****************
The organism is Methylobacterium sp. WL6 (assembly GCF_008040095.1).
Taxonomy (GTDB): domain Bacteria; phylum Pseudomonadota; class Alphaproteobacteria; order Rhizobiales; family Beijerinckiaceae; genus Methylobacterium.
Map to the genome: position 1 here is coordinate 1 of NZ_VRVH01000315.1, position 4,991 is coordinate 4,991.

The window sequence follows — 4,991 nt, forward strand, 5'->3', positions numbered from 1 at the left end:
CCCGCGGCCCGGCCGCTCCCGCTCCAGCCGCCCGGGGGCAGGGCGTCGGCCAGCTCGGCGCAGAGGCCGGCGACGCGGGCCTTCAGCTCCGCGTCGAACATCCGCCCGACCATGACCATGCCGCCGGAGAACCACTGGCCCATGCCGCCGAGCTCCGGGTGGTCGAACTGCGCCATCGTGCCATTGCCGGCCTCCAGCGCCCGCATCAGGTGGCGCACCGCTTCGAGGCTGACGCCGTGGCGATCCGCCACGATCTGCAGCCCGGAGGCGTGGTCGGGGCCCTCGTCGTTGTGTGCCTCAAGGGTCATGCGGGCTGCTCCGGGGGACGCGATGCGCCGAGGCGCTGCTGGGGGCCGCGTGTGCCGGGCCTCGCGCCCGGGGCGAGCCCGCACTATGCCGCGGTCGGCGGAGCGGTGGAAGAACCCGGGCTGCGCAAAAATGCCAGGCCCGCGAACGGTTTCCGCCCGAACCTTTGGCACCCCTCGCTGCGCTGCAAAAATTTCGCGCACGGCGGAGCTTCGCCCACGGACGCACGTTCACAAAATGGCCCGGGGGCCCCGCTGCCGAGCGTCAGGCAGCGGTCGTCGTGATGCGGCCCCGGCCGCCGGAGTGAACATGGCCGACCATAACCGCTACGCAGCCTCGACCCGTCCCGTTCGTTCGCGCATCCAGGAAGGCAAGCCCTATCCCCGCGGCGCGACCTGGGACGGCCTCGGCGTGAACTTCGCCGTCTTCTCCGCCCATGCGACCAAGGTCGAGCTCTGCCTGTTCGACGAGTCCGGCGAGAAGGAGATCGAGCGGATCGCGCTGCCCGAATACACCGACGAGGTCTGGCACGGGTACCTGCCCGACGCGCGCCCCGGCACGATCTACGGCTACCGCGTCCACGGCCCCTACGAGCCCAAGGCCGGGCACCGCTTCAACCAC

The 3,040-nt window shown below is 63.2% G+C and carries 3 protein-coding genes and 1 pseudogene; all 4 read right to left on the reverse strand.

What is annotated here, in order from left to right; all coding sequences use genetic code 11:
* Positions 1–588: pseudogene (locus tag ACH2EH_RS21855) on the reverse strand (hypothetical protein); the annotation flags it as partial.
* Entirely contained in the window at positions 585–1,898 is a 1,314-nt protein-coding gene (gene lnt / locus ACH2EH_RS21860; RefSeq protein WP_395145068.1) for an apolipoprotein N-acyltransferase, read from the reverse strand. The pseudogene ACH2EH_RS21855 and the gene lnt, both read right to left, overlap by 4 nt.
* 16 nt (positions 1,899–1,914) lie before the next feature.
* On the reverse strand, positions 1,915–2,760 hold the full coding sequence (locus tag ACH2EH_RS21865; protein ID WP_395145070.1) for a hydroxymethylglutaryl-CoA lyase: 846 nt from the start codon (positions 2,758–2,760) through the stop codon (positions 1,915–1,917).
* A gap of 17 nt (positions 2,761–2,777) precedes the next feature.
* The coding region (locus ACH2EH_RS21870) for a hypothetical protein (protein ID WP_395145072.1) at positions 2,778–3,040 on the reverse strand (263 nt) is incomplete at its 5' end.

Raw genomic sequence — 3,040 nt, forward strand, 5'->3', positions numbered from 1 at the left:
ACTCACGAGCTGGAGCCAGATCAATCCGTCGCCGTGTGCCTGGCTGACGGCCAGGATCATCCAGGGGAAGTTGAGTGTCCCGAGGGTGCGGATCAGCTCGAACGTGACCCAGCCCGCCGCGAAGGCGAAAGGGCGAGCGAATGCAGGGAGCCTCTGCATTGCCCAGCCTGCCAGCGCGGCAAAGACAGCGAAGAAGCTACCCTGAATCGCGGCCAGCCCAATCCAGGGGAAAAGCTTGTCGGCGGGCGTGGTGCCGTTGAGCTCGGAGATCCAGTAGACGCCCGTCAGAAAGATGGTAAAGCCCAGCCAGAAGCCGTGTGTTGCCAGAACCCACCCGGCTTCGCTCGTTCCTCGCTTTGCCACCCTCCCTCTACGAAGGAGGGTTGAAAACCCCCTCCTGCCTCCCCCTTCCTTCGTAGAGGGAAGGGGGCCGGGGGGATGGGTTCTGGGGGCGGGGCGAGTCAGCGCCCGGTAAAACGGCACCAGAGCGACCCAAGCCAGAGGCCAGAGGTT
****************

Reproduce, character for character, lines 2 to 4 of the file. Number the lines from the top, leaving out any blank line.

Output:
Taxonomy (GTDB): domain Bacteria; phylum Pseudomonadota; class Alphaproteobacteria; order Rhizobiales; family Beijerinckiaceae; genus Methylobacterium.
Map to the genome: position 1 here is coordinate 1 of NZ_VRVH01000315.1, position 4,991 is coordinate 4,991.

The window sequence follows — 4,991 nt, forward strand, 5'->3', positions numbered from 1 at the left end: